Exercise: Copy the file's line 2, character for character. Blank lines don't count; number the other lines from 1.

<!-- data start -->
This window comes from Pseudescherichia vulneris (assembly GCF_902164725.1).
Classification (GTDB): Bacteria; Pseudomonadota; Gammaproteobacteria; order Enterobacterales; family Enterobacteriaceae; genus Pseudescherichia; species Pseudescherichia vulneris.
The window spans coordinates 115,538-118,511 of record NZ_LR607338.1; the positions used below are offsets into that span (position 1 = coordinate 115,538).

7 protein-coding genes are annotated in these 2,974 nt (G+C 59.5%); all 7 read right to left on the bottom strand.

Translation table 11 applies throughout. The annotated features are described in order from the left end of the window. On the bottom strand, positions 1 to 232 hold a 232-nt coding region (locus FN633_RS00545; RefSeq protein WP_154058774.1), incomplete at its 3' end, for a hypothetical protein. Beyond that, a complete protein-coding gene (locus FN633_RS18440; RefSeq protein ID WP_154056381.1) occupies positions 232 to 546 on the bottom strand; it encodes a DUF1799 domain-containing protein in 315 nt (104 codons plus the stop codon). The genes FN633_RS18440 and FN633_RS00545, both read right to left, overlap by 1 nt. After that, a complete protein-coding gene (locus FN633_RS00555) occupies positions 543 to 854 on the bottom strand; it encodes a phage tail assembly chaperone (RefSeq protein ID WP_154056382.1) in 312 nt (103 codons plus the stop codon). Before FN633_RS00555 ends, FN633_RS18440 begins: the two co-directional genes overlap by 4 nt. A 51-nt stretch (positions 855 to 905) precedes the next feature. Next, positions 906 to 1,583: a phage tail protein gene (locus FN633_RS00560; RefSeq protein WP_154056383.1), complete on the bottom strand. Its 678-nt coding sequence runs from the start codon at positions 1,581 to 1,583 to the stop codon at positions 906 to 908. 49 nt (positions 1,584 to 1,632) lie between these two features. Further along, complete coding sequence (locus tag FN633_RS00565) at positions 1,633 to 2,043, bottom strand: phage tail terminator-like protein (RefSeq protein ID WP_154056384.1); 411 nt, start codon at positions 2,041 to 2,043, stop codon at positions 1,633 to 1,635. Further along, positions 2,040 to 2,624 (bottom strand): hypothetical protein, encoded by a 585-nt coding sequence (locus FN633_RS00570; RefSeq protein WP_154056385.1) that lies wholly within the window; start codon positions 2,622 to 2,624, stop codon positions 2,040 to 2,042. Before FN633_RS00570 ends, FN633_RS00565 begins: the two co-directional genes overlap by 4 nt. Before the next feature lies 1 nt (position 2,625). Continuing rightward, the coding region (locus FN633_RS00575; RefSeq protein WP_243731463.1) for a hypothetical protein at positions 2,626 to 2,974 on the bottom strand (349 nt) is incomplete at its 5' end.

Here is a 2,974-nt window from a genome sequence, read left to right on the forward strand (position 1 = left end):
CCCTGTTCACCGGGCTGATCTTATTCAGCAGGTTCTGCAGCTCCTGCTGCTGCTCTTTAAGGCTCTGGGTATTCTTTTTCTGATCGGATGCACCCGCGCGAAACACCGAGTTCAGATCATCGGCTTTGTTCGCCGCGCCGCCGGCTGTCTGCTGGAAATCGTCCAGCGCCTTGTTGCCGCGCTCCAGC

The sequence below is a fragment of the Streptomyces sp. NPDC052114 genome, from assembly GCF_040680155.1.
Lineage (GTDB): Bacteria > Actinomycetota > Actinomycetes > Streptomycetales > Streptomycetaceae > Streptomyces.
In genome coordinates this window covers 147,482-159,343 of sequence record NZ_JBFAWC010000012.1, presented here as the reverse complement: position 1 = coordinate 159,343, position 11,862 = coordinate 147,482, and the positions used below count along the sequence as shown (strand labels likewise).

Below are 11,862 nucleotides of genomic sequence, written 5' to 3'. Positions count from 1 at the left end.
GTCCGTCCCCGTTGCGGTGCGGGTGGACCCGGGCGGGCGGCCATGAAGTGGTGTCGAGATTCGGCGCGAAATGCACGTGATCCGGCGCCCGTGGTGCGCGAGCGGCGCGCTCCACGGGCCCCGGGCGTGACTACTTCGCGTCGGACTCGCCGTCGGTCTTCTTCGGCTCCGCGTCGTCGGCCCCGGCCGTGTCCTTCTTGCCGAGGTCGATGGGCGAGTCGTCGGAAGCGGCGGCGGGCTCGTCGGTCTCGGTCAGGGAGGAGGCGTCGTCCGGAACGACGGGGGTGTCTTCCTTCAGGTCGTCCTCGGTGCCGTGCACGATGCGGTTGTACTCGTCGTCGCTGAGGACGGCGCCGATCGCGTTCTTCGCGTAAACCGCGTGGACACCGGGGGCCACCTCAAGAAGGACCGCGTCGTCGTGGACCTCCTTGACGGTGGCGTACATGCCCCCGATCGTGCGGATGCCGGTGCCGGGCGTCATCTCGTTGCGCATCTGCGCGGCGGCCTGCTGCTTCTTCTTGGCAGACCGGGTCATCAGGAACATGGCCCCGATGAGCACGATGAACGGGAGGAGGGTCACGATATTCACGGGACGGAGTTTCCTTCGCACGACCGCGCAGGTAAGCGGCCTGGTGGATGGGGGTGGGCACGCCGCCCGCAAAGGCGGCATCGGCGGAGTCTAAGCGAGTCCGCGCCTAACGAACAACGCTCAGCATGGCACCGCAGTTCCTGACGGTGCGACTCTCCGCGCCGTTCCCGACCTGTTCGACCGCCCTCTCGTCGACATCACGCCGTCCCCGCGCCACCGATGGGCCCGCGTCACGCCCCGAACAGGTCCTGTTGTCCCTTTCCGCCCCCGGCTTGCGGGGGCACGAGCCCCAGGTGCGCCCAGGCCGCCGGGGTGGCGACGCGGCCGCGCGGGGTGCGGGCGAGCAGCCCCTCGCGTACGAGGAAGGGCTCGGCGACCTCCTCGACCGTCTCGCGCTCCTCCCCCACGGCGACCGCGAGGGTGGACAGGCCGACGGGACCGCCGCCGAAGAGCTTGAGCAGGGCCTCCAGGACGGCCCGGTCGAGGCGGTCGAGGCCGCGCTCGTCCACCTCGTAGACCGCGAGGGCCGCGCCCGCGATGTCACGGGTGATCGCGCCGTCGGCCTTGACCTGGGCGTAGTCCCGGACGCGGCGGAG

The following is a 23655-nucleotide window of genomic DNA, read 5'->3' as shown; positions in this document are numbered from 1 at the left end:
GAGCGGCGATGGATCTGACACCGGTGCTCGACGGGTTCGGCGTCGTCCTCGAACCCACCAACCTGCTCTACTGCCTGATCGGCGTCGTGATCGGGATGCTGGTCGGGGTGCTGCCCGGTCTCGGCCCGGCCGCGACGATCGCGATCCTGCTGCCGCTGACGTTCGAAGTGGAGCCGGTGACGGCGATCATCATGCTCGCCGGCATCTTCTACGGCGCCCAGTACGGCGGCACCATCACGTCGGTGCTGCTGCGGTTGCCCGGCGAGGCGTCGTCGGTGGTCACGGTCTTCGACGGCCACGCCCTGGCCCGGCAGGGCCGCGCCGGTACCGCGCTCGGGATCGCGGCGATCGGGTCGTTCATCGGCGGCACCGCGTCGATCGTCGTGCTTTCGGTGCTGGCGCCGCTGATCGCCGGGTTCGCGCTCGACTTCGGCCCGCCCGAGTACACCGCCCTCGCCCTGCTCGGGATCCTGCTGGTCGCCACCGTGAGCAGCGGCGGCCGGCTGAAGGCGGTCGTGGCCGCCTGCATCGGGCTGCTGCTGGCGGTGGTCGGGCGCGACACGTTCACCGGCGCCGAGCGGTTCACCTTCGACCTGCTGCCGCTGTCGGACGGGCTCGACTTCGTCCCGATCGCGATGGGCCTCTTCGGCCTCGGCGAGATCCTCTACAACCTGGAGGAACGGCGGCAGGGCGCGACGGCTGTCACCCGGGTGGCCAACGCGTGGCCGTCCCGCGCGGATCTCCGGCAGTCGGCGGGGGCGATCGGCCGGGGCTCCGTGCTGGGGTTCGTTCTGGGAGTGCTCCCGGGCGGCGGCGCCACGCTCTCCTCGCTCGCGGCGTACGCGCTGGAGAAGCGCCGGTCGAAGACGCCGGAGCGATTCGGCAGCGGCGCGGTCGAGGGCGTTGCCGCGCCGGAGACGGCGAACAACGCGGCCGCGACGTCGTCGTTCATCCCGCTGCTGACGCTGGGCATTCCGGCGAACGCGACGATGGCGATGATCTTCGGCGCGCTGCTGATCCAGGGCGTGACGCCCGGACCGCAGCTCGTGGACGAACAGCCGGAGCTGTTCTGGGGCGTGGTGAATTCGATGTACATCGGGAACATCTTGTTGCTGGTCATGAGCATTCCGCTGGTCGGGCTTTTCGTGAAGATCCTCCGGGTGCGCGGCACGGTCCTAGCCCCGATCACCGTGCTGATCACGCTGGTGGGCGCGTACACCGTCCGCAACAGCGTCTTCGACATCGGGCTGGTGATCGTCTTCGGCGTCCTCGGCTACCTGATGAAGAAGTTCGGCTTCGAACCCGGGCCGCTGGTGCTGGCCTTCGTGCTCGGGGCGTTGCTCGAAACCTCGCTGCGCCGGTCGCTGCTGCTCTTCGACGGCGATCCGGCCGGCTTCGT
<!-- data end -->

Classification (GTDB): Bacteria; Pseudomonadota; Gammaproteobacteria; order Enterobacterales; family Enterobacteriaceae; genus Pseudescherichia; species Pseudescherichia vulneris.